TSTC’s high school welding competitions grow in popularity
(BRECKENRIDGE) – More than 200 students representing 40 high schools competed in welding competitions at three Texas State Technical College campuses earlier this month.
The popularity of the competitions has grown since they began in 2020. The top seniors at the competitions, which have been held at TSTC campuses in Breckenridge, Brownwood and Sweetwater, each received a scholarship to cover tuition for the first semester in Welding Technology at TSTC.
Ethan Brown, a student recruitment representative at the Breckenridge campus, said it was good to see interest increasing among local high schools.
“It was nice to get more schools and students involved in our competitions,” he said. “This year we had freshmen and sophomores, including females, competing. Seeing the number of students who wanted to compete forced us to move the competition to two days in Breckenridge.”
Stephen Hope, a Welding Technology instructor in Breckenridge, knows why the event has become so popular.
“The students who do compete go back and tell others about the event and the hospitality,” he said. “The word that gets out from the students is the reason why we are having this over two days this year.”
Sweetwater’s campus welcomed 117 students for the competition, while Brownwood hosted 93 students. The Breckenridge campus had 81 students enter the event. Many of the students competed at more than one campus because they featured different projects.
Breckenridge competitors had to weld a rocket stove, while in Brownwood students were required to weld a boot cleaner. Sweetwater competitors had to weld a desktop welding-hood stand.
“We wanted to give the students a project that they would be able to take home and use,” said Daniel Aguirre, a TSTC Welding Technology instructor in Brownwood.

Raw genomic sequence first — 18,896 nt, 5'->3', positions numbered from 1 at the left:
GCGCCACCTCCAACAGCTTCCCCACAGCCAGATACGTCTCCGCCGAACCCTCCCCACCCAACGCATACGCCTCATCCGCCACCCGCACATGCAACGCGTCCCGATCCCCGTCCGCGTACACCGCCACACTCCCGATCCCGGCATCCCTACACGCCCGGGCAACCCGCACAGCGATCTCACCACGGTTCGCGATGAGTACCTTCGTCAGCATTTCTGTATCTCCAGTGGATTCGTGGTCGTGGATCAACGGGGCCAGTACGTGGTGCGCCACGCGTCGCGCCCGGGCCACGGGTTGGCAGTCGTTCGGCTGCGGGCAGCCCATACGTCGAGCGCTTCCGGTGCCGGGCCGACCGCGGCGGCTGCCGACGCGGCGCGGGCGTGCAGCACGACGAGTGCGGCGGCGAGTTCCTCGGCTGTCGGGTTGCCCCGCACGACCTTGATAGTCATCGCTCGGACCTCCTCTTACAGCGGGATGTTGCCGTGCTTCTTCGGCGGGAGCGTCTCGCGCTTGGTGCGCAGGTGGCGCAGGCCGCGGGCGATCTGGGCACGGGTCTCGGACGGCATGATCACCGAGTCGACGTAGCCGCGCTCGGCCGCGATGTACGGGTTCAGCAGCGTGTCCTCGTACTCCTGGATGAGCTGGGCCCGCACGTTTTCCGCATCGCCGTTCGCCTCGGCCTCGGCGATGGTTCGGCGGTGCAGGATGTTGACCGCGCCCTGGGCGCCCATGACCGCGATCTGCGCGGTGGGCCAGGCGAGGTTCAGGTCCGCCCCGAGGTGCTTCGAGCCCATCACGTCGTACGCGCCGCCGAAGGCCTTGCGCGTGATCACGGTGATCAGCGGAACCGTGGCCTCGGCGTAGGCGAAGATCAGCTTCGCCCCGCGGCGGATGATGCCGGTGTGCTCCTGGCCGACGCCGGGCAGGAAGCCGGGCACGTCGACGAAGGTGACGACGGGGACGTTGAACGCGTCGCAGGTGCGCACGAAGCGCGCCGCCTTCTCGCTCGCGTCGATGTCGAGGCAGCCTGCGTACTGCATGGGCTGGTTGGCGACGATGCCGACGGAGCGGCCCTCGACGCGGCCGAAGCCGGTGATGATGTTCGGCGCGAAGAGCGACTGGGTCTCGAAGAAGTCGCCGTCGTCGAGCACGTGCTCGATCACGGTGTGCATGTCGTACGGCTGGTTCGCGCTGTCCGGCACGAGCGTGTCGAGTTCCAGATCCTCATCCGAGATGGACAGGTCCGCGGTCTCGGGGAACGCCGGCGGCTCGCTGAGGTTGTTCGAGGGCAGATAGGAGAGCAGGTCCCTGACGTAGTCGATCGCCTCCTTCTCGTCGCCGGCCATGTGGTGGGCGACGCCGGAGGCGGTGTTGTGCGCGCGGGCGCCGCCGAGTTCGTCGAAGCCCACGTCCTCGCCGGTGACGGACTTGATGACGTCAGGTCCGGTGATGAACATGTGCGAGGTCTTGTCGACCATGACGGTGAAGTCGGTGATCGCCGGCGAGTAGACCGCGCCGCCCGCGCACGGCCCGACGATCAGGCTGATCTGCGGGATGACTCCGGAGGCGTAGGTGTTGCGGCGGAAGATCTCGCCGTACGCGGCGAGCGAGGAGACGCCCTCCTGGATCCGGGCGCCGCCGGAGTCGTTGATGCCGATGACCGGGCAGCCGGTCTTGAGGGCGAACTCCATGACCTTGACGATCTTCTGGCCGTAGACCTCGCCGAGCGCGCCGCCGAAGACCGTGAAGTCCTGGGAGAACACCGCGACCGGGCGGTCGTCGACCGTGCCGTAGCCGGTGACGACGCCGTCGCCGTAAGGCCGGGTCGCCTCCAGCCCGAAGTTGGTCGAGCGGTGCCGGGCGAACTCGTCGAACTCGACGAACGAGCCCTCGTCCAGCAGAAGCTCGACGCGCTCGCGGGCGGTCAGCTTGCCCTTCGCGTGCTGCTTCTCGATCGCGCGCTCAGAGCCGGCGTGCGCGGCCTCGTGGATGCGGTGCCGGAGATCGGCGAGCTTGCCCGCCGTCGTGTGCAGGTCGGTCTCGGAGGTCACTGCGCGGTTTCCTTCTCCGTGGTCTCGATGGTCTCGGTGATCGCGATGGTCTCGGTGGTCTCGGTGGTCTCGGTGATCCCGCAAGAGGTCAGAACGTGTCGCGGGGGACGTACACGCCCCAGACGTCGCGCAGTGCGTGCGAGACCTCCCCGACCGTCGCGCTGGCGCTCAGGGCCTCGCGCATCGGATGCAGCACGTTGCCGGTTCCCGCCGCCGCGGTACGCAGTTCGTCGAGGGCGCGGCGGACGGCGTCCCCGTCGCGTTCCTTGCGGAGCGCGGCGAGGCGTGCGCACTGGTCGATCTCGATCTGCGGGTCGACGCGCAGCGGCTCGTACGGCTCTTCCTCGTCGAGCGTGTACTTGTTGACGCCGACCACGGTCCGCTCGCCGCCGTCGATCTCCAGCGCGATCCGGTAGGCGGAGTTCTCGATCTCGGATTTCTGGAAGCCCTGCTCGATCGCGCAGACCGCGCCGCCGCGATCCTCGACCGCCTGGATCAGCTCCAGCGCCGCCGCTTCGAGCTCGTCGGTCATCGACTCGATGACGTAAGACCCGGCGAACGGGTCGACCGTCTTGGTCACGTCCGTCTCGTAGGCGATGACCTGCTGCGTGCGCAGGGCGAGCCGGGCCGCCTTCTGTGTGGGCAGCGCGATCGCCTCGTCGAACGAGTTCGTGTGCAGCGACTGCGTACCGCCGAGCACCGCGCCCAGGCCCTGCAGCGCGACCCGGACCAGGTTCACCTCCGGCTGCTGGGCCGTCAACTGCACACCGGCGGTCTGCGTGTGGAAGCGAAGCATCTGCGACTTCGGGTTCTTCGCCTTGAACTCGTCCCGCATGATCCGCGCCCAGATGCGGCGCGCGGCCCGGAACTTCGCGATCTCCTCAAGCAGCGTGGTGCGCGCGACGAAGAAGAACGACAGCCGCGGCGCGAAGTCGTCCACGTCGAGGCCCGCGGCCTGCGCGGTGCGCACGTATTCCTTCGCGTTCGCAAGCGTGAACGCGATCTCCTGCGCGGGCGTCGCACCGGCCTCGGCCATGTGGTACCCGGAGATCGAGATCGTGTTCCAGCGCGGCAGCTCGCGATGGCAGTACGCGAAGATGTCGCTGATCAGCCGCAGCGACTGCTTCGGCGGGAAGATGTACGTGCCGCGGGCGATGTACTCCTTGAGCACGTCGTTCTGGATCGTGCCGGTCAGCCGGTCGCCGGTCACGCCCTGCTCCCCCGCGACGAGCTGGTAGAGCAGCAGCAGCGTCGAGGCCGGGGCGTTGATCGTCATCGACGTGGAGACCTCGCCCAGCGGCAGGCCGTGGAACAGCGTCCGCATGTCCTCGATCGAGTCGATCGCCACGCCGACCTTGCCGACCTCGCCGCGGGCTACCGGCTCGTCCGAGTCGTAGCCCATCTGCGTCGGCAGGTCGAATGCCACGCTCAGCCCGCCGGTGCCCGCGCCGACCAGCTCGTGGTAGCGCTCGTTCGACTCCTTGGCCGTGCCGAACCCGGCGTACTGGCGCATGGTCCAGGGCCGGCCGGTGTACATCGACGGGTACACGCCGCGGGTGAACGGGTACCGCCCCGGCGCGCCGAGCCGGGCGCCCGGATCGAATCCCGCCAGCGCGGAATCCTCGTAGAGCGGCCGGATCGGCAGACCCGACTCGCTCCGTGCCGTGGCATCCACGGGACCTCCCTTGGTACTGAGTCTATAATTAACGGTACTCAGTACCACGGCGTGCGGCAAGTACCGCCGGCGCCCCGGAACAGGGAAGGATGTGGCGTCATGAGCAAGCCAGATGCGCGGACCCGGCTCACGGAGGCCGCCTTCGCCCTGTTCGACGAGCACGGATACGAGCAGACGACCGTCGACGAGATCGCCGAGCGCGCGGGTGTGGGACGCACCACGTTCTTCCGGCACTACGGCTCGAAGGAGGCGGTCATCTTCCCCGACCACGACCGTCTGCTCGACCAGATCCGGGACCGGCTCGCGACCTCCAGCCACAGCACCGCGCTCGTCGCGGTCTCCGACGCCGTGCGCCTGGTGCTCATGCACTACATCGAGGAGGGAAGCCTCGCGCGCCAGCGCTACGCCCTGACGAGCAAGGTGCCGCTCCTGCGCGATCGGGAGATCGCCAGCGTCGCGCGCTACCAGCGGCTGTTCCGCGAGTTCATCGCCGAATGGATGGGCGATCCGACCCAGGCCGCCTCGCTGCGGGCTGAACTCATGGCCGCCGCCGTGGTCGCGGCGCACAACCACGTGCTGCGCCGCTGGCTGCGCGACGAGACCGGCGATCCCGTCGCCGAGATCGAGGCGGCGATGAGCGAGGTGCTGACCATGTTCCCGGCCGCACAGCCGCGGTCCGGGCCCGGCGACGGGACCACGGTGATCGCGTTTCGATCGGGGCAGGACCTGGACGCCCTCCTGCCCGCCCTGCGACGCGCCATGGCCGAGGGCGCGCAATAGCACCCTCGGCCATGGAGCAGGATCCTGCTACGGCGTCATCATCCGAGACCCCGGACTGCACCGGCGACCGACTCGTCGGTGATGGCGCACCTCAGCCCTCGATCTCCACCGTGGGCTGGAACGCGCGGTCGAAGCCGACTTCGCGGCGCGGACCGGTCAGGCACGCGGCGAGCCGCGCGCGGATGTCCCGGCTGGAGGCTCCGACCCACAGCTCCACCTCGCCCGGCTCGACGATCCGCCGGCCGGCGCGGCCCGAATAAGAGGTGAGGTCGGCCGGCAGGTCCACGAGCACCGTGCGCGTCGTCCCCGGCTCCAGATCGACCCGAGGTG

Casey Carnes, a TSTC alumnus, judged the Brownwood competition. He was proud to see TSTC hosting a welding event for high school students.
“I am amazed at how many kids are involved,” he said. “It’s great to see what TSTC is doing with this contest and preparing students for the real world. It is also good to see the communities and schools coming to TSTC.”
The competitors had different reasons for competing.
Za’Rance Billington, a senior at Haskell High School and a member of the Haskell Volunteer Fire Department, was out until 3 a.m. the morning of the competition fighting a house fire in Stamford despite his father’s objections.
“I told my dad I needed to go to the fire and help. He told me I would miss school,” he said.
But Billington did not miss school or the competition.
“I decided that this competition would be good for me because I have only done one other competition,” he said.
Louis Ramon, a senior at Mineral Wells High School, said the event offered a different welding opportunity.
“I had to work really hard to try and get my metal right and lined up,” he said. “This was a good experience for me.”
Rudy Leal, an agricultural science teacher at Throckmorton Collegiate Independent School District, had three students in the Breckenridge contest.
“I wanted them to come here and get exposed to the real world,” he said. “I told them that this could become their job one day.”
TSTC offers Welding Technology at each of its 10 campuses located throughout Texas. Welding Technology is one of nine programs at TSTC that have money-back guarantees. The college’s commitment to participating students is simple: If they do not have a job in their field within six months of graduation, they will receive a full refund of their tuition. For more information on the Money-Back Guarantee program, visit https://www.tstc.edu/admissions/tuition/.
For more information about TSTC, visit tstc.edu.